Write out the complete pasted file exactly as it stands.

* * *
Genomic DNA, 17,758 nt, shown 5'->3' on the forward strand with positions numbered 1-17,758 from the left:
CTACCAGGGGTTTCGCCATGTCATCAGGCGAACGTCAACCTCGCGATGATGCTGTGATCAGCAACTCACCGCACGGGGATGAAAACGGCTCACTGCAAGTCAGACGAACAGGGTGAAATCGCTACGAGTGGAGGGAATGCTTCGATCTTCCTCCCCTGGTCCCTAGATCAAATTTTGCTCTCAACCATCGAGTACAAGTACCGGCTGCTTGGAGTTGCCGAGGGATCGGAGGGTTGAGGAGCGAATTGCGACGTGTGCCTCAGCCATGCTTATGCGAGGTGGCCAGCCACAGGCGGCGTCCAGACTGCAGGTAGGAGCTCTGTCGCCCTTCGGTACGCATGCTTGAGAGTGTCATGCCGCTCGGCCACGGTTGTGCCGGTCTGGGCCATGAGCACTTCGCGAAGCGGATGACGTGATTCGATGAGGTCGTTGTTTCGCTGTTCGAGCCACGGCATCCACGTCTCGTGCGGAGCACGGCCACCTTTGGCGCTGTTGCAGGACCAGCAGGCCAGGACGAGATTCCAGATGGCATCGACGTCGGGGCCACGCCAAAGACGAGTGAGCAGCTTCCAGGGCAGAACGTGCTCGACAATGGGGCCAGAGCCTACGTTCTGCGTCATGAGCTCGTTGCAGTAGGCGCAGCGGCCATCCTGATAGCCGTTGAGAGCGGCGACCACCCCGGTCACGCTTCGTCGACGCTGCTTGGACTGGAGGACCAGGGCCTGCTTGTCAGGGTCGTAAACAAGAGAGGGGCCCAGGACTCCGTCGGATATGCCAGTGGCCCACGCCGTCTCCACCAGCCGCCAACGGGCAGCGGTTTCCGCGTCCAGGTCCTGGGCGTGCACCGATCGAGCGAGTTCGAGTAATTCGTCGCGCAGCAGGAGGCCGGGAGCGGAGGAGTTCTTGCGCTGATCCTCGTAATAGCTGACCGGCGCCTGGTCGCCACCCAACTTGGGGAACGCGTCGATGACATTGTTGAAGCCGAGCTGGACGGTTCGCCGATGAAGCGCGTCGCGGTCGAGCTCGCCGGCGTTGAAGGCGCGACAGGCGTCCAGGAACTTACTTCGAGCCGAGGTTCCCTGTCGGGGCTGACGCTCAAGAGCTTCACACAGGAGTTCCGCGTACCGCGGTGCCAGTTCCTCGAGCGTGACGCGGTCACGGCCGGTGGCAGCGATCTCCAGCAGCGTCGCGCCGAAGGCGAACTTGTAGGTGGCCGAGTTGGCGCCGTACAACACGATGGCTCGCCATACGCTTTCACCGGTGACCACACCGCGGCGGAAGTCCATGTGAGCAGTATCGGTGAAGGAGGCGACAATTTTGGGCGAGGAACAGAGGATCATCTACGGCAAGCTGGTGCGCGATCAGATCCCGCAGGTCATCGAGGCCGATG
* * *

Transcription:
Genomic DNA, 17,758 nt, shown 5'->3' on the forward strand with positions numbered 1-17,758 from the left:
CTACCAGGGGTTTCGCCATGTCATCAGGCGAACGTCAACCTCGCGATGATGCTGTGATCAGCAACTCACCGCACGGGGATGAAAACGGCTCACTGCAAGTCAGACGAACAGGGTGAAATCGCTACGAGTGGAGGGAATGCTTCGATCTTCCTCCCCTGGTCCCTAGATCAAATTTTGCTCTCAACCATCGAGTACAAGTACCGGCTGCTTGGAGTTGCCGAGGGATCGGAGGGTTGAGGAGCGAATTGCGACGTGTGCCTCAGCCATGCTTATGCGAGGTGGCCAGCCACAGGCGGCGTCCAGACTGCAGGTAGGAGCTCTGTCGCCCTTCGGTACGCATGCTTGAGAGTGTCATGCCGCTCGGCCACGGTTGTGCCGGTCTGGGCCATGAGCACTTCGCGAAGCGGATGACGTGATTCGATGAGGTCGTTGTTTCGCTGTTCGAGCCACGGCATCCACGTCTCGTGCGGAGCACGGCCACCTTTGGCGCTGTTGCAGGACCAGCAGGCCAGGACGAGATTCCAGATGGCATCGACGTCGGGGCCACGCCAAAGACGAGTGAGCAGCTTCCAGGGCAGAACGTGCTCGACAATGGGGCCAGAGCCTACGTTCTGCGTCATGAGCTCGTTGCAGTAGGCGCAGCGGCCATCCTGATAGCCGTTGAGAGCGGCGACCACCCCGGTCACGCTTCGTCGACGCTGCTTGGACTGGAGGACCAGGGCCTGCTTGTCAGGGTCGTAAACAAGAGAGGGGCCCAGGACTCCGTCGGATATGCCAGTGGCCCACGCCGTCTCCACCAGCCGCCAACGGGCAGCGGTTTCCGCGTCCAGGTCCTGGGCGTGCACCGATCGAGCGAGTTCGAGTAATTCGTCGCGCAGCAGGAGGCCGGGAGCGGAGGAGTTCTTGCGCTGATCCTCGTAATAGCTGACCGGCGCCTGGTCGCCACCCAACTTGGGGAACGCGTCGATGACATTGTTGAAGCCGAGCTGGACGGTTCGCCGATGAAGCGCGTCGCGGTCGAGCTCGCCGGCGTTGAAGGCGCGACAGGCGTCCAGGAACTTACTTCGAGCCGAGGTTCCCTGTCGGGGCTGACGCTCAAGAGCTTCACACAGGAGTTCCGCGTACCGCGGTGCCAGTTCCTCGAGCGTGACGCGGTCACGGCCGGTGGCAGCGATCTCCAGCAGCGTCGCGCCGAAGGCGAACTTGTAGGTGGCCGAGTTGGCGCCGTACAACACGATGGCTCGCCATACGCTTTCACCGGTGACCACACCGCGGCGGAAGTCCATGTGAGCAGTATCGGTGAAGGAGGCGACAATTTTGGGCGAGGAACAGAGGATCATCTACGGCAAGCTGGTGCGCGATCAGATCCCGCAGGTCATCGAGGCCGATG